Although friction exists between Dixon and Toney, the Seventh Circuit has yet to overrule its method for variably defining duress as either a substantive or affirmative defense according to the mens rea of the offense. In relevant part, the Seventh Circuit has thus far applied Dixon narrowly, to establish that "[a]ffirmative defenses of justification and excuse do not negate criminal intent when the required mental state is that the defendant acted knowingly." United States v. Jumah, 493 F.3d 868, 873 (7th Cir. 2007). The Court of Appeals has yet to extend Dixon to a duress defense for a crime whose mens rea is "corruptly" acting to "influence an official act." Dicta in Toney suggests that, at least in some factual circumstances, duress may negate the intent requirements of 18 U.S.C. § 201. See Toney, 27 F.3d at 1251. Until such time as a contrary indication arises, this Court defers to the Seventh Circuit's narrow interpretation of Dixon. Under this precedent and Toney, coercion can negate intent for crimes whose mens rea is defined with a certain specificity.
According to the Seventh Circuit, Dixon as a whole establishes that "when a statute is silent on the question of affirmative defenses and when the affirmative defense does not negate an essential element of the offense, we must presume that the common law rule that places the burden of persuasion on the defendant reflects the intent of Congress." Id. at 873.
Even then, the question of whether Dixon or Toney controls only affects the burden of proof at trial. Neither case comments on the viability of economic duress as a defense to bribery or mail fraud. Notably, even Dixon does not support Judge Ashman's blanket ban on economic coercion as an affirmative defense to the charged crimes. Dixon only holds that, where duress fails to negate intent, it cannot serve as a substantive defense. See 548 U.S. at 6-8. Dixon did not address whether economic duress can ever be asserted as an affirmative defense.
In sum, the case law does not squarely support the Government's position. Toney does not preclude the possibility that economic coercion can serve as a substantive defense to bribery or mail fraud, and even Dixon does not prevent it from being asserted as an affirmative defense. Granted, insofar as such a defense might exist, the type of economic coercion thus far alleged by Defendants is insufficient to support a legitimate defense under the reasoning of George, McPartlin, and Peskin. Nevertheless, economic duress might be valid if asserted on other factual grounds.
B. Defendants' Argument
Defendants, relying on dicta in Toney, argue that this circuit conclusively recognizes economic duress defenses to bribery. In Toney, the Seventh Circuit cited the Ninth Circuit's United States v. Lee, 846 F.2d 531 (9th Cir. 1988), to support the proposition that coercion is a substantive defense when asserted against §§ 201(b) and 371. See Toney, 27 F.3d at 1251. The Seventh Circuit noted that, "because the specific intent required [in Lee] was negated by the defendants' fears that they would lose their contract with the government if they did not pay off government inspectors[,] [t]he burden of disproving coercion was on the government." Id. (internal quotation marks omitted).
Two problems arise with Defendants' argument. Firstly, the Lee Court only assumed for the sake of argument that economic coercion was a valid defense to bribery charges. Id. at 535. The Ninth Circuit sidestepped the issue with the explicit criticism that "several circuits have rejected the argument that economic coercion is a defense under § 201 when the briber is merely paying for that which he is entitled anyway." Id. at 534 n. 1 (citing cases). Secondly, the defense in Lee alleged that government officials threatened to disrupt existing contracts — that is, rights to which the defendants were legally entitled, and not contracts whose discretionary award was not within defendants' rights to claim. Thus, even assuming that economic duress can stand as a defense to bribery where the extortionist threatens to revoke a right to which the defendant believes himself legally entitled — a position that other circuits are reluctant to adopt — Defendants have not alleged facts that would suffice to establish such a defense.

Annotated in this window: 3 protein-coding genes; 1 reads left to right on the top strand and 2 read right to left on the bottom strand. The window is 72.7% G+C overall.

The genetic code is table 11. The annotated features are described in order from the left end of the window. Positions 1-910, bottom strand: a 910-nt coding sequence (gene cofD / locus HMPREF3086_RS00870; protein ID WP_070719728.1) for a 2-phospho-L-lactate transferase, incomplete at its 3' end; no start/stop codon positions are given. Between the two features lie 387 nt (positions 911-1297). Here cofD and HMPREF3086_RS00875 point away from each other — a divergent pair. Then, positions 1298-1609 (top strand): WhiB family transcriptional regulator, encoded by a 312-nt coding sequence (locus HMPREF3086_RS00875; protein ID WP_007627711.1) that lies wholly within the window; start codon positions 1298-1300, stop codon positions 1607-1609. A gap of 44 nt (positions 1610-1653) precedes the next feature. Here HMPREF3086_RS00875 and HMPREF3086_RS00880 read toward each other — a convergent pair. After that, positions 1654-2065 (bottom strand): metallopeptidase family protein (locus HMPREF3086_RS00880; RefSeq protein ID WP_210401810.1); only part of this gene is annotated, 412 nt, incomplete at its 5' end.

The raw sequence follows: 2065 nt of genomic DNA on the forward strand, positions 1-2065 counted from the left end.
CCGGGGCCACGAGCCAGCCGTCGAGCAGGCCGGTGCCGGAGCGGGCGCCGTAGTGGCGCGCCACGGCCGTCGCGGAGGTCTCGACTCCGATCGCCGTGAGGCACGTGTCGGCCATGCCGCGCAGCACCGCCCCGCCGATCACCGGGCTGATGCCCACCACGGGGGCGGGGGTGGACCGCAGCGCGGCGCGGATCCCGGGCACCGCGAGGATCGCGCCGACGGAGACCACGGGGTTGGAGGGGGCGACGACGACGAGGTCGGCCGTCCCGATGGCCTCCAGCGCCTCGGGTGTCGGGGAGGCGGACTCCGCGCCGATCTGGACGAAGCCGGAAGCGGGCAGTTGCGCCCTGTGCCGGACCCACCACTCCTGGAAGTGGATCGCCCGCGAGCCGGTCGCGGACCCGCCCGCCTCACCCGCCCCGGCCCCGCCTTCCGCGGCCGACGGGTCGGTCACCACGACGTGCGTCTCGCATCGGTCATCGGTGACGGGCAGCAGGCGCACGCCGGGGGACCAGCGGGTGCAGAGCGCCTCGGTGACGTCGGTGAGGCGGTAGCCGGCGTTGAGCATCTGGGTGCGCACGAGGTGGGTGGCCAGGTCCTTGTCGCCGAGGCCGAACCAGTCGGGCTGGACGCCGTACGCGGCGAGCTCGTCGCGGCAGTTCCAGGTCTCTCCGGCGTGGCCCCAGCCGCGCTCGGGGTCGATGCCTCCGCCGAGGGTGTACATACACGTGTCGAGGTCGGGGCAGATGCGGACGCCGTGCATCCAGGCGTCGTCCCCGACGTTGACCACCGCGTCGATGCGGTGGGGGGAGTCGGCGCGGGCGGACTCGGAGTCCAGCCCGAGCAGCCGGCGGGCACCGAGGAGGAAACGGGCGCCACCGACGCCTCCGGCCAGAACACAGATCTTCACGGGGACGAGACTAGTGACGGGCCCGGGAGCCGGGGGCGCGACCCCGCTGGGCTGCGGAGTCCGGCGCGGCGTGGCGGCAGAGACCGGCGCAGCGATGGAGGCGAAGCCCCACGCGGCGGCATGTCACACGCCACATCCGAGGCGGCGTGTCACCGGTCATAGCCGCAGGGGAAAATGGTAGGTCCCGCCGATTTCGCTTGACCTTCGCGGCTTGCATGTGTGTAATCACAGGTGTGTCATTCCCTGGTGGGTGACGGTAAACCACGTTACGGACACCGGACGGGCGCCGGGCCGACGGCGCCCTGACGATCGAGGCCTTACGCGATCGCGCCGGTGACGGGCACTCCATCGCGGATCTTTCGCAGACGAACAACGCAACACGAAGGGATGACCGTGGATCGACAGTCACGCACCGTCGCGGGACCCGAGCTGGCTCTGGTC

Given the dearth of case law on the subject, neither permitting nor precluding an economic duress defense directly conflicts with Seventh Circuit precedent. On the one hand, other circuits seem to disapprove of the viability of any form of economic duress as a defense to bribery. See, e.g., Lee, 846 F.2d at 534 n. 1; Labovitz, 251 F.2d at 394; Colacurcio, 659 F.2d at 690; Alfisi, 308 F.3d at 150 n. 1. On the other hand, dicta in George implies that the Seventh Circuit may support a contrary position where legal rights are threatened. See 477 F.2d at 514. At this point, there is no need to decide the issue until it is properly before the Court. See United States v. Miller, 340 F.2d 421, 425 (4th Cir. 1965) (declining to decide whether extortion was a defense to a § 201 violation because the evidence did not support an extortion claim in the first place; "Miller by his payments was purchasing . . . favored treatment from Lawrence. Fear of losing his illegal advantage if the payments were discontinued was not extortion"); accord McPartlin, 595 F.2d at 1339-40 (leaving open the possibility that, under Illinois law, economic duress may provide a defense for someone who "believes himself to be `legally entitled' to have the bribed official take action," but deciding that the defense could not be asserted by a defendant who paid a bribe to influence a discretionary official decision). If a valid economic duress defense at all exists in this circuit, it would at least require that Defendants act under the threat of losing something to which they felt legally entitled. Defendants have not argued facts consistent with such a scenario.
In conclusion, the Court GRANTS in part and DENIES in part Defendants' objections. The Court narrows the scope of Judge Ashman's ruling to the relevant issues. Specifically, Defendants are precluded from arguing that (a) the fact that U.S. servicemen conditioned the discretionary award of bunkers-and-barriers contracts on bribes negates Defendant's intent to commit bribery when seeking those contracts, or that (b) evidence of Defendants' intent when responding to other instances of extortion by U.S. servicemen is relevant to their intent when paying the bribes described in the instant indictment.